Tuesday, February 25, 2014

Empty (part 2)

After losing the baby in October, we still felt pretty strongly that there was a baby waiting to come and that we were ready for another. It was hard and scary even thinking about getting pregnant again, but after waiting about a month we felt like it was the right thing. I didn't feel the same excitement and anticipation about wanting to take a pregnancy test as soon as possible. But over Christmas while we were in California I dreamed that I was pregnant again so when I woke up I decided I might as well take a test to confirm it. I was trying to feel hopeful that everything would be okay this time, but when I saw those positive lines I couldn't help but cry. I felt scared and hopeless.  I tried telling myself I was just being paranoid and anxious and still recovering from the recent loss, but I think deep down I knew things weren't okay. Every time I talked about my pregnancy to someone I would say something like "...but I don't think it's gonna make it.", even realizing how negative that sounded.

We went back home to Utah and I had the morning sickness, the fatigue, the hormonal upheaval (all signs that things are moving along like they should be), but along with it I had a couple dreams that things weren't right. I woke up one night when I was about 8 weeks along with an awful ache in my arm, and I immediately recalled that same feeling from October. I felt this overwhelming sense of dread and despair. By the morning I realized that my pregnancy symptoms had mostly faded and I think then I knew. I cried non-stop for over a week (all while trying to pack up our house to move cross-country). I mean honestly I was surprised I didn't run out of tears. I don't even know where they kept coming from. I was not ready to call the doctor and have them confirm what I already knew. I told God, please not now, I cannot do this again, not right now, especially not with everything else going on. It felt like I was losing my house, my friends, my sense of stability, and now also losing this baby. I just cannot go through this, not while Matt is gone. I can't do it alone. My prayers changed from asking for the baby to be healthy to asking for peace and strength.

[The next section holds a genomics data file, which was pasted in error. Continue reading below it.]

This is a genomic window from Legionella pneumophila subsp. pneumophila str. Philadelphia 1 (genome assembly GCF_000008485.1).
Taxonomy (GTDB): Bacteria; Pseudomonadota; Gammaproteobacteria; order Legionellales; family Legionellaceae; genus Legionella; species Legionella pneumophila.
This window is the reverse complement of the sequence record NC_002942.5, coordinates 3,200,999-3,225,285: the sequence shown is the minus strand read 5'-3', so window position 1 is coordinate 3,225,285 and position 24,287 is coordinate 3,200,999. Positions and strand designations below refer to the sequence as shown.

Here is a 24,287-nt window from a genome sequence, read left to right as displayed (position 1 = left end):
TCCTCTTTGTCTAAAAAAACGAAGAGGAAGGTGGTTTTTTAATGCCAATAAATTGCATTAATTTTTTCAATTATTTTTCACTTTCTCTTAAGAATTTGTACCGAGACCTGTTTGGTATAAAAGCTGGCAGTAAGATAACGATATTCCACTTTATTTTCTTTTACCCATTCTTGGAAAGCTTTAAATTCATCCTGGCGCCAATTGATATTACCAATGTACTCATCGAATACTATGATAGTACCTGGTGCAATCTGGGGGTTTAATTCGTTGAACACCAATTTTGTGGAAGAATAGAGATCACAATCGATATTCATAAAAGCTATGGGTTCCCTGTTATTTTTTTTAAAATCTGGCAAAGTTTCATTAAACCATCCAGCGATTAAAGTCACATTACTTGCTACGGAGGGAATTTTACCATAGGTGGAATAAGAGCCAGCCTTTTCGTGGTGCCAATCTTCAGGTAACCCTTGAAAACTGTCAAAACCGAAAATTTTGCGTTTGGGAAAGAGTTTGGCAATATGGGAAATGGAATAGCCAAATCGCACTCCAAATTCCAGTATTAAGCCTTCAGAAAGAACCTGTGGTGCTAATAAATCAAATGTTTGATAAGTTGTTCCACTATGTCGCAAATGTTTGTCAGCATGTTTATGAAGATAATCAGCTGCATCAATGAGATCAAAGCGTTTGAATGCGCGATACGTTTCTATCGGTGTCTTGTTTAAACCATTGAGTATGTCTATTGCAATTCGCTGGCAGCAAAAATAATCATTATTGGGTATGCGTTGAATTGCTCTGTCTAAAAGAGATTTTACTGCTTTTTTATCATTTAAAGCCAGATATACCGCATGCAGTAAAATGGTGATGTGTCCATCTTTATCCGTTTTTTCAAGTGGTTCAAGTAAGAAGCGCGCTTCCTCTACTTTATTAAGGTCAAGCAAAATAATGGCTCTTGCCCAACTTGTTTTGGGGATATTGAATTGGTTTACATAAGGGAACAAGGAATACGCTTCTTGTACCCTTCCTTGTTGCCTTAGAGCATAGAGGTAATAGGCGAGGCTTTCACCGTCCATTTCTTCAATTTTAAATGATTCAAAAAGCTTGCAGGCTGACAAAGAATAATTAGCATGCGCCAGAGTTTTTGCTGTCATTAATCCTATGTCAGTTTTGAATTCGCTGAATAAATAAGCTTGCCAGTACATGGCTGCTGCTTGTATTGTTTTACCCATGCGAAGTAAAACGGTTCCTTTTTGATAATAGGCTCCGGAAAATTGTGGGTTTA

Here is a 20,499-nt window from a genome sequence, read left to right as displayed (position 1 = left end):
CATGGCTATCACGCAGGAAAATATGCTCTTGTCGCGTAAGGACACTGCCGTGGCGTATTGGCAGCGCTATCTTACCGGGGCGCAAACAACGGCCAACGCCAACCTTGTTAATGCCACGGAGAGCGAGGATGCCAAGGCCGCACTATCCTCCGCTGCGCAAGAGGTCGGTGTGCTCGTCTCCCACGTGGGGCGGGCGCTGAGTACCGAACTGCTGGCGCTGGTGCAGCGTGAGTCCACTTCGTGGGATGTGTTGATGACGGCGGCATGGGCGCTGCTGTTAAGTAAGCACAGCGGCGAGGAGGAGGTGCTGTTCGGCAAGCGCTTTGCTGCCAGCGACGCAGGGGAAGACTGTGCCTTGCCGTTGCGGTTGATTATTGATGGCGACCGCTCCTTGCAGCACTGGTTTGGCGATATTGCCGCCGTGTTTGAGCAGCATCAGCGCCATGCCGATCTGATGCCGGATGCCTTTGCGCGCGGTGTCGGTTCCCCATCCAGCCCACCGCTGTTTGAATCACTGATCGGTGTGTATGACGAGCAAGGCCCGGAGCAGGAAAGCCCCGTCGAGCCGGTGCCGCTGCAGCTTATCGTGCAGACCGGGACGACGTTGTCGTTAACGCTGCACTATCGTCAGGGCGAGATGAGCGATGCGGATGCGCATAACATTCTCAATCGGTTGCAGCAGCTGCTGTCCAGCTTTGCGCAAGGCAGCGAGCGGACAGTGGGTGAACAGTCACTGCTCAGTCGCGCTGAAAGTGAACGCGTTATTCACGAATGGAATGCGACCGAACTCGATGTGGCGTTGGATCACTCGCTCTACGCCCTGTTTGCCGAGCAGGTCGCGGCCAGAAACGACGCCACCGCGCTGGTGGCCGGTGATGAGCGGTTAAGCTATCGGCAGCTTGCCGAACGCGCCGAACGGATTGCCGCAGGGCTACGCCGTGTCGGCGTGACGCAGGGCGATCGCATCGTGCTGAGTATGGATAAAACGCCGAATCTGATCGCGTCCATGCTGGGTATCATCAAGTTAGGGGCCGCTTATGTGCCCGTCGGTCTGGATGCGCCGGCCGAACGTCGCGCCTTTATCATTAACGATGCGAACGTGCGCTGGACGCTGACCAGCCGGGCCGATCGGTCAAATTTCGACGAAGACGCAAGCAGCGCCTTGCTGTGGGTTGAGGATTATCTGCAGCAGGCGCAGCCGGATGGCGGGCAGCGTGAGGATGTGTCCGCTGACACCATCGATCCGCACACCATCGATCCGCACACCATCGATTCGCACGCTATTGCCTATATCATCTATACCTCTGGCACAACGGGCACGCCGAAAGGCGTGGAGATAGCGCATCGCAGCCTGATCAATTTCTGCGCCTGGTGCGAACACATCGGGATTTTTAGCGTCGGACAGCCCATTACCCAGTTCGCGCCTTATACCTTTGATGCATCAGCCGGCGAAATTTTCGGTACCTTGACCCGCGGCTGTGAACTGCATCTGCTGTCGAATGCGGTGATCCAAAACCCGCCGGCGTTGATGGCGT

So I kept my scheduled ultrasound appointment for the following week. Matt was already in Connecticut, so I went alone and laid on that same table where we once saw little Mariah kicking and swimming around. The ultrasound technician told me I was measuring on track at 10 weeks, but all I could hear was the silence. Of course I wanted a miracle. I wanted to see a little heart beating that would continue to beat long after mine has stopped. But, there was no heartbeat. Even I could see that what should have been a baby did not look like a baby. I felt like I had already known so I just stared off into space and tried to keep it together. The ultrasound tech pointed to a picture of a healthy 10 week fetus and said, "This is what it's supposed to look like." Thanks.

 My doctor needed to see me so I went and sat in the prenatal appointment room where I had listened to Mariah's heartbeat and had my growing belly measured so many times before. The doctor gave me my options for taking care of this non-viable pregnancy:  take a ton of pills (used off-label) to induce miscarriage at home, or opt for a D&C. I actually laughed at how awful this whole thing was. On top of finding out you're losing another baby, now you're supposed to pick if you'd prefer taking pills that as my doctor explained would cause extreme blood loss, severe contractions, possible vomiting (and may not even work), or you can choose surgery with general anesthesia and still have continued bleeding and possible complications. ha. ha. ha. And that's not to mention the serious risks and side effects. I told him I'd get back to him on that.

I knew Matt was anxious to hear the news, still hoping for something good. I couldn't even call or talk to anybody for awhile because it felt like telling people would make it real. I just couldn't believe I was going through this AGAIN. SO SOON. I was of course grieving for another pregnancy lost, but I was now feeling the fear about myself too. Maybe something is actually wrong with me. Maybe this is just the second in a long string of losses. Maybe it will be months, years, or longer until we have another baby. I don't know.